Hormone Therapy Informational Session Ann Stanger, MD 2940 Chapel Valley Rd. Madison, WI 53711 (608)233-2378
Ann Stanger, MD
Graduate of Indiana University School of Medicine
Came to Wisconsin for OB/GYN residency at the University of Wisconsin Hospitals/Clinics
Opened an independent private practice in 2001.
Has been testing for and prescribing human identical hormones since 2001
Added Digital Infrared Thermal Imaging in 2008
Topics of Discussion
Symptoms of perimenopause and menopause
Women’s Health Initiative and what it means
Symptoms of imbalances of thyroid hormones, adrenal hormones and ovarian hormones
Testing for hormone imbalances
Hormone therapy options
The 5-10 year period prior to the complete cessation of menses when periods are changing.
Symptoms usually start around age of 35-40.
Changes in menstrual cycle timing and flow
Increased body fat, especially abdominal
Altered thyroid function
Perimenopausal Symptoms, Continued
Hot flashes/night sweats
Forgetfulness, inability to concentrate
Dry or itching skin
Dry or thinning hair
The cessation of the menstrual period.
Considered to be menopausal after one year without a period.
Any/All of the perimenopausal symptoms
Hot flashes/night sweats
Vaginal dryness, pain with intercourse
Joint and muscle pain
Frequent urinary tract infections
Who needs hormone therapy?
Severe symptoms-unable to function at work/home, increased pain, sleep deprivation
Increased health risks-bone loss, memory issues, cardiovascular disease
Desire for improved quality of life-improved energy, appearance, libido
What can you do now to decrease your need for hormone therapy later?
Maximize adrenal health
The adrenal gland is the source of precursor hormones that can be converted to estrogens and testosterone by the body after menopause
The healthier the adrenal gland, the easier the menopausal transition
Lifestyle changes for improved adrenal health
Regular bedtime prior to 10 pm
Good quality sleep
Regular daily exercise
Avoid excessive caffeine, alcohol, sugar, white flour products
Healthy diet with many cruciferous vegetables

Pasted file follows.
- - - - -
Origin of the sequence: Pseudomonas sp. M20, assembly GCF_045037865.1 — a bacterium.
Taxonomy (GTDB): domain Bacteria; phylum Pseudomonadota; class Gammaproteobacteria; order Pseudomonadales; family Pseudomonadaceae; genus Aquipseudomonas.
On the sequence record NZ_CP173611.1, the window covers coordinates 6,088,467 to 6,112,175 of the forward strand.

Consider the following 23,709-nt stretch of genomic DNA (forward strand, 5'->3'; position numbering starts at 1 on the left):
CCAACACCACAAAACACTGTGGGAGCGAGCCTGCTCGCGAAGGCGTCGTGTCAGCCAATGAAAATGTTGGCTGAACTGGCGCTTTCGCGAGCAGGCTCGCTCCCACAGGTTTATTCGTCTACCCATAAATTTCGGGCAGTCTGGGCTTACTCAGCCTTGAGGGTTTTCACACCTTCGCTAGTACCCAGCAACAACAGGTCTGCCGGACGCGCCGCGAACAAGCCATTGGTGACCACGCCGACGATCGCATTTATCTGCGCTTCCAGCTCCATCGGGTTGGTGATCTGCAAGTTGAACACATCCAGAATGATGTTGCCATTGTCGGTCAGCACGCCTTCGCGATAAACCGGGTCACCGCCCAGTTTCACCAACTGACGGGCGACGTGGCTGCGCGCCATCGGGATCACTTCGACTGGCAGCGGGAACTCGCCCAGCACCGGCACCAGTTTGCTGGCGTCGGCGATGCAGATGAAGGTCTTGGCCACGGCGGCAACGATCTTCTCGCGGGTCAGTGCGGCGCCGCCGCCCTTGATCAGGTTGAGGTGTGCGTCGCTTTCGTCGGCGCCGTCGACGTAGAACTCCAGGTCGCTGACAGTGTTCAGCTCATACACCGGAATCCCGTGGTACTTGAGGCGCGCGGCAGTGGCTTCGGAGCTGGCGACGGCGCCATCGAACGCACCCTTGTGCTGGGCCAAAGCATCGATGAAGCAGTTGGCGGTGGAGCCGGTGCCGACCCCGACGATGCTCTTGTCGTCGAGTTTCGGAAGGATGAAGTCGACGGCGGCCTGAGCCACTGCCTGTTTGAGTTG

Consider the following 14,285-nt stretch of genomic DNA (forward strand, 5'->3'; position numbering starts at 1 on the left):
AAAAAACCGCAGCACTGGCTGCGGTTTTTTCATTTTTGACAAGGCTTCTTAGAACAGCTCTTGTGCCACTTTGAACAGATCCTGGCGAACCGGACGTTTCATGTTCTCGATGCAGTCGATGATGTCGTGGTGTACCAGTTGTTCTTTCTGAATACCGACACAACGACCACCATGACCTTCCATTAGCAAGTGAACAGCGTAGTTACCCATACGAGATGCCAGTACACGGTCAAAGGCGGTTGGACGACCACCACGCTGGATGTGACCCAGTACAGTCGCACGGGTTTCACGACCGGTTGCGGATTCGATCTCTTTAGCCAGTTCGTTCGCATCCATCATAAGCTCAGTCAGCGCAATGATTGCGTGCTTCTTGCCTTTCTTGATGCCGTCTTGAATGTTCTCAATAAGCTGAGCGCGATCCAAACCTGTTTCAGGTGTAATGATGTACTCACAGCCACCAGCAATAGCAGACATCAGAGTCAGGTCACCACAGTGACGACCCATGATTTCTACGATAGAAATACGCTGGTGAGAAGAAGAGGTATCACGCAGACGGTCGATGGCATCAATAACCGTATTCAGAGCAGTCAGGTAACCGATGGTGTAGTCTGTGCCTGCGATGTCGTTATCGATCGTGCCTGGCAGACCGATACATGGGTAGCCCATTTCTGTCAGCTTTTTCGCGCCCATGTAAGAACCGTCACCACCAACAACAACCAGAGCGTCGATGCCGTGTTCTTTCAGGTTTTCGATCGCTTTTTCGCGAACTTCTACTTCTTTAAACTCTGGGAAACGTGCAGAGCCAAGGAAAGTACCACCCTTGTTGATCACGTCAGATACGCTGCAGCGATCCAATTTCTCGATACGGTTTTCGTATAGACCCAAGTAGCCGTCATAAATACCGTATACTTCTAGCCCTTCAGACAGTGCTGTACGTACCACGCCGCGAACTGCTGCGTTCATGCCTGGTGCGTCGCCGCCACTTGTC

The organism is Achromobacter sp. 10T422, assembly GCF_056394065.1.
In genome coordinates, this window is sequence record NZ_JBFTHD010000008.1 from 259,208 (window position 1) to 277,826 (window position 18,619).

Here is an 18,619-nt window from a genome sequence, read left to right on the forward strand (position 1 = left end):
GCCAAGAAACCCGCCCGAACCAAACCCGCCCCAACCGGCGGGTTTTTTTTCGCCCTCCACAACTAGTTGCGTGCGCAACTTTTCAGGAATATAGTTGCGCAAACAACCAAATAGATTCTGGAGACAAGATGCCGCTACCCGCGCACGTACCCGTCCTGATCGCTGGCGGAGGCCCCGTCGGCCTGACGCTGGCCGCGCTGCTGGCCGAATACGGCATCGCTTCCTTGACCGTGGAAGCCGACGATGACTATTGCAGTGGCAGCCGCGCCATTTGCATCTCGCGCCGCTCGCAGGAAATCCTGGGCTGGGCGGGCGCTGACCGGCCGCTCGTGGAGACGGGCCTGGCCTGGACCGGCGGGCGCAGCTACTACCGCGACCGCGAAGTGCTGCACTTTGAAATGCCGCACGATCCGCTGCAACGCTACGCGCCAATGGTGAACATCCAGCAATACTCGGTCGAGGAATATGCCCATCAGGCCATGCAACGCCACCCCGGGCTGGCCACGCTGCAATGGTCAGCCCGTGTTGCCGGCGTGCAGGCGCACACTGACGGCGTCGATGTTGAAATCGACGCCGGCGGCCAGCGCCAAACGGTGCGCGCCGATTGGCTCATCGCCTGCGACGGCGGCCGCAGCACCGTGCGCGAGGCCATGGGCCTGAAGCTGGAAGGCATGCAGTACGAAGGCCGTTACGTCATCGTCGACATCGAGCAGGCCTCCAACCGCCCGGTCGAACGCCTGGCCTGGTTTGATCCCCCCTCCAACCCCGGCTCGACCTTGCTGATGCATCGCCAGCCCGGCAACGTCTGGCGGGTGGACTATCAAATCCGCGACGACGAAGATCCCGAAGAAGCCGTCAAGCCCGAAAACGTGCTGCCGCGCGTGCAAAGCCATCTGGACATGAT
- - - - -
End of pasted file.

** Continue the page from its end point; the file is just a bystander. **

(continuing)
Why not take hormones?
Hormone therapy is controversial because of concerns about cancer, heart disease, strokes and blood clots.
Hormones were routinely recommended after menopause until the results of the Women’s Health Initiative study were released. The WHI was stopped early because of an increase in adverse outcomes.
Women’s Health Initiative (WHI)
NIH sponsored, Wyeth funded
Multi center study recruited 1993-1998
Ages 50-79, mean 63.2
Randomized, blinded, placebo controlled
Goal was to show that the hormones helped to prevent cardiovascular disease in the postmenopausal woman
Continuous conjugated estrogen plus progestin therapy arm (CCEPT) 16,608 women (with a uterus)
Estrogen therapy (ET) arm 10,739 women (had hysterectomy)
CCEPT Arm breakdown
33.4% ages 50-59
45.3% ages 60-69
21.3% ages 70-79
Not on hormones prior to the study
Same dose for all, 0.625 mg conjugated equine estrogen and 2.5 mg medroxyprogesterone acetate (MPA) or placebo
No perimenopausal or early menopausal women included
CCEPT Arm of WHI
40% drop out of both the treated and untreated group
Halted early after mean of 5.2 years (planned duration 8.5)
Stopped because of increased adverse outcomes
More heart disease, strokes, DVT, breast cancer in the treatment group
ET Arm of WHI
10,793 women without a uterus
All on 0.625 conjugated equine estrogen or placebo
Ended after 6.8 years average
Increased risk of stroke
Decreased risk of fracture
Neutral risk for heart disease
Neutral risk for breast cancer
The Other Side of the Story
Same dose for all, no other hormone is dosed this way
No screening for pre-existing illness that would have predisposed to heart disease and stroke
Billed as a preventive trial for CAD, yet started at average age 63
Used oral hormones which increase HS-CRP and clotting factors
Thomas, et al Progestins initiate adverse events of menopausal estrogen therapy
Climacteric. 2003 Dec;6(4):293-301
Synthetic progestins caused endothelial disruption, accumulation of monocytes in the vessel wall, platelet activation and clot formation.
The CCEPT arm used MPA, a synthetic progestin
Human identical progesterone does not have these side effects
Human identical progesterone has a different affect on the body and breasts than does medroxyprogesterone acetate (MPA)
Progesterone was not used in WHI
Progesterone cannot be patented, therefore no incentive on the part of drug companies to fund studies using it
Some small studies have been done regarding human identical progesterone therapy
1981 Cowan, Am J Epidemiology. 1000 women followed from 1945-78. Progesterone deficiency was associated with 5.4 times greater risk of breast cancer
Foidart, Fertility and Sterility 1998 looked at the topical affects of estradiol and progesterone.
Estradiol increased the number of cycling epithelial cells in the human breast.
Progesterone reduced the estradiol induced proliferation of normal breast epithelial cells
Fromby, Annals of Clinical Lab Science 1998